Starring Melissa McCarthy, Elizabeth Banks, Maya Rudolph, Joel McHale, Ben Falcone, Leslie David Baker, Michael McDonald

Spoilers: A 'Happytime Murders' Ending Explanation

(5-Okay Film)

Promising. Crude. Uneven.

Phil Philips: I never knocked a guy out with his own balls before.

The Happytime Murders is a brash, consistently vulgar romp starring Jim Henson-like puppets. That premise, alone, is going to repel a lot of people. I was interested. The result, however, is only sporadically funny and inspires more head shaking than laughter. Phil Philips is a puppet in a world that doesn’t care one bit for his kind. They’re less than second class citizens. Once a promising cop, he’s now a seedy private detective, but after the bizarre death of his brother, an actor, and other cast members from an old sitcom, “The Happytime Gang,” Phil’s forced to team up with his old partner, Detective Edwards (McCarthy), to catch the killer. Director and puppeteer, Brian Henson, son of the legendary Jim Henson, has proven to be an incredibly creative filmmaker. Even in this film, there are a number of good ideas, but a film like this needs to be as funny as it is vulgar and it’s not. Still, you can appreciate the work of the puppeteers which remains a form of magic even after they reveal the process behind it.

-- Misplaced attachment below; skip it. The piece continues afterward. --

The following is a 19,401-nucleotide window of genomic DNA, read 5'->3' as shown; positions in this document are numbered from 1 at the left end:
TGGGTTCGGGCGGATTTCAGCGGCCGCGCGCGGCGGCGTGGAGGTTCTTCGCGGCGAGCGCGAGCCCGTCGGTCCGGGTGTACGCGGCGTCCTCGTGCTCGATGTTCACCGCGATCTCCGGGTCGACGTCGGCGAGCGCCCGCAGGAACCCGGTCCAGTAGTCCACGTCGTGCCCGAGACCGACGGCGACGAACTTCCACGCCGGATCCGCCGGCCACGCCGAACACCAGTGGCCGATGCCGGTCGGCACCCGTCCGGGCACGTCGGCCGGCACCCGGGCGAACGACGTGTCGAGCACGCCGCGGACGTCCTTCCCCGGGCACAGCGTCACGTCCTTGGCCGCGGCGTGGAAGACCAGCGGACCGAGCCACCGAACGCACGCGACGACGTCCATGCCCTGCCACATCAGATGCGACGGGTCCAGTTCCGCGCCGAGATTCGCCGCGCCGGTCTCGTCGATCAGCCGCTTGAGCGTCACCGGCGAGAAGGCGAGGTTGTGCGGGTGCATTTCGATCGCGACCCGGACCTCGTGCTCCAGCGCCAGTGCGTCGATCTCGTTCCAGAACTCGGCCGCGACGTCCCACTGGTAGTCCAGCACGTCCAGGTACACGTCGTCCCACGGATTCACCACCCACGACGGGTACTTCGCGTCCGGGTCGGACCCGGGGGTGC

-Walter Tyrone Howard-

(996)

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